It’s time to talk trash | Guest editorial

King County’s long-term planning decisions will affect what residents pay for garbage collection and disposal over the next 20 years and what kind of recycling services will be available.

  • Tuesday, February 6, 2018 8:30am
  • Opinion
Penny Sweet. Courtesy photo

Penny Sweet. Courtesy photo

By Penny Sweet

Kirkland City Council

I want to talk a little trash with you. I am talking about waste and recyclables and what we as a community are going to do about them.

A conversation is happening now that will influence King County’s long-term planning decisions affecting what you pay for garbage collection and disposal over the next 20 years and what kind of recycling services will be available for us all. As a community, we need to be part of this conversation. It affects every resident and it is up to us to produce a plan together. If the Kirkland community doesn’t participate, we run a risk described in the saying, “if you are not at the table, you could be on the menu.”

So what are we talking about?

As many know, the Houghton Transfer Station has been in Kirkland for a long time. The property was originally a landfill in the 1930s through the 1960s. In the 1960s and 1970s, homes began appearing around the landfill property. In 1965, the landfill was closed and capped with soil, isolating the trash from the rest of the environment. To replace the landfill, a new transfer station was built on about six acres on the south side of the property in 1967.

King County intended to close the transfer station in the 1990s and replace it but the price tag of a new station got in the way. Closure was called for again in the 2006 Transfer System Plan but it didn’t happen then either.

Kirkland City Council has been consistent and steadfast in its position that the station be closed as soon as possible and a new modern replacement station should be built in northeast King County. A new station could be sited in Kirkland or elsewhere, depending on the outcome of a siting process.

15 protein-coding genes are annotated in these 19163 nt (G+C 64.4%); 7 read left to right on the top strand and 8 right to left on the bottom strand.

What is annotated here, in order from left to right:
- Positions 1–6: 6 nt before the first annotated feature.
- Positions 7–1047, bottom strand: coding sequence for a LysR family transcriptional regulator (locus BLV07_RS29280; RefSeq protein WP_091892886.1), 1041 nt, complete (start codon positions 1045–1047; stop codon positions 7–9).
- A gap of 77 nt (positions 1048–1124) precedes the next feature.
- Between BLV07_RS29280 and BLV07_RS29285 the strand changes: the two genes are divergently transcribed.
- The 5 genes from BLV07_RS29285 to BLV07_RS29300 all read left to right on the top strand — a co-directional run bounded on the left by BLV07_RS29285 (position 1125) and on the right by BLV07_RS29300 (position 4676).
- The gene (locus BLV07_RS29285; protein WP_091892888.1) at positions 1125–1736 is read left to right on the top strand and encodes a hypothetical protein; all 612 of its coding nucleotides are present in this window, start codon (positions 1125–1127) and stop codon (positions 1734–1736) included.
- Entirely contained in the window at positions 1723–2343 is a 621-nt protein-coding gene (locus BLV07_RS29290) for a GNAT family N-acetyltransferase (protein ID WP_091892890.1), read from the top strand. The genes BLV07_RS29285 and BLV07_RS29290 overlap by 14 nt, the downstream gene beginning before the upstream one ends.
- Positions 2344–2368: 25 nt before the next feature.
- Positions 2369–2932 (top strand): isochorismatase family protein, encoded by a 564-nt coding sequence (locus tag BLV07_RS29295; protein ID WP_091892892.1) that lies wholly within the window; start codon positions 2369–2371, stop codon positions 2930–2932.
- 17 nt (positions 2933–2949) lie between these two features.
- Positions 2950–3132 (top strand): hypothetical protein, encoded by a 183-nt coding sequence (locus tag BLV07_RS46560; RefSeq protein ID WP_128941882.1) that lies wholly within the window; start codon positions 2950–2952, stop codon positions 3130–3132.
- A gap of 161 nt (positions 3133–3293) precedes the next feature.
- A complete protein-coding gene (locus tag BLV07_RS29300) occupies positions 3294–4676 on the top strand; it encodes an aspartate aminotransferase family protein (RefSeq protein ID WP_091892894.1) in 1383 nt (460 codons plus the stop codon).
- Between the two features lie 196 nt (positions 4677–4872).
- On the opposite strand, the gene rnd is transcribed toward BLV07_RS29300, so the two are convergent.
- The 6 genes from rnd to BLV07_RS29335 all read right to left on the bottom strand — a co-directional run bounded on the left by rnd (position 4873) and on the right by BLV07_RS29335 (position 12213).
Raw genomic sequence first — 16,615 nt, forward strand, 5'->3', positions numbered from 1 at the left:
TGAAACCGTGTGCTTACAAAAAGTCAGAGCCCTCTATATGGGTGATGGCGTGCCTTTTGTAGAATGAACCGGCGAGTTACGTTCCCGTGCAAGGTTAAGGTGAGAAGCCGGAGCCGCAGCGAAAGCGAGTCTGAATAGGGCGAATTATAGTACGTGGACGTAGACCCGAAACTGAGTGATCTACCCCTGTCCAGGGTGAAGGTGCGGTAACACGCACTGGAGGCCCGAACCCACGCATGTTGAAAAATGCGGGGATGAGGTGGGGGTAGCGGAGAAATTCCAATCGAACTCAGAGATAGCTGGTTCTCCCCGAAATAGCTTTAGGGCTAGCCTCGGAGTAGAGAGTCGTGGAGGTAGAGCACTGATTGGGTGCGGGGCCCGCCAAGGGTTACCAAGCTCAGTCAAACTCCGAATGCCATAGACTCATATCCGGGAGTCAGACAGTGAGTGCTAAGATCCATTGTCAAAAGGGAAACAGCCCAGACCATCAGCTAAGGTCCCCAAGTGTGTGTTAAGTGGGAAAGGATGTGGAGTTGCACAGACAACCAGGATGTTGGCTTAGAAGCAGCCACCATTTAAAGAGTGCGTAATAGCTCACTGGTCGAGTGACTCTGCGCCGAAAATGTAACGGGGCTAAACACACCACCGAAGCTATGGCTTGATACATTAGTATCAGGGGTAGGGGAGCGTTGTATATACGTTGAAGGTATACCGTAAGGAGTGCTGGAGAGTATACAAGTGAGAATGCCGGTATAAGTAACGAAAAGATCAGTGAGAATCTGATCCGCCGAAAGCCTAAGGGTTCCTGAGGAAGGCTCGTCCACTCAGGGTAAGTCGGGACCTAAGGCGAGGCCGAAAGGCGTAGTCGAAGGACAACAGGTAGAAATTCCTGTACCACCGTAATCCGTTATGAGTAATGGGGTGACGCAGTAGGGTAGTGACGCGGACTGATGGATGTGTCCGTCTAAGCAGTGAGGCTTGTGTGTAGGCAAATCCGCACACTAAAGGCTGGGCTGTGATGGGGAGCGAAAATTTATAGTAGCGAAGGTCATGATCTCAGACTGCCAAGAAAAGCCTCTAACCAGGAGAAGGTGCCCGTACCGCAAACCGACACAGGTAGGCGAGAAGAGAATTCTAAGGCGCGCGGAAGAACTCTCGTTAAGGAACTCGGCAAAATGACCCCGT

This is where you come in.

The Draft Comprehensive Solid Waste Management Plan was drafted over several years by King County through a thoughtful process with city elected officials and solid waste professionals representing you on the Metropolitan Solid Waste Advisory Committee. I am privileged to chair this committee.

The recommendations made in the final plan are the road map for the future of the transfer system but the draft leaves open King County Council’s ultimate decisions whether to close and replace Houghton or to leave it open. Right now the options include:

  • Keeping Houghton Transfer Station open indefinitely at its current location
  • Siting and building a new, modern station in northeast King County
  • Using a combination of facilities, for example leaving Houghton open to residential self-haul and constructing a second station just for commercial haulers

Whether the station is ultimately closed or not, there is another conversation to be had about the future uses of the remaining 33 acres of landfilled.

These questions affect our entire community, not just the surrounding neighbors. After all, it is everybody’s trash and each of us will see the effects of this plan in the rates we pay for garbage collection and disposal and the recycling services available at transfer stations.

Our collective voices influenced landfill changes in 2004 when the city negotiated with King County to commit to making the neighborhood and city safer, quieter and more livable. We made a lot of changes including rerouting trucks, building a noise wall, stopping onsite storage of partially filled trailers and building walking paths on the site. These improvements came about because community members went to meetings, sent in comments, paid attention and took action.

We call upon you now to pay attention to this trash talk. You can read what is currently in the plan on the King County website by searching “Solid Waste Management Plan Update.” They have a survey online now, there are email address contacts, the address for written comments and a schedule of open houses around the county.

Please join me in paying attention to this important opportunity to have your voice heard. You might find you like talking trash.

Penny Sweet is a Kirkland City Council member.

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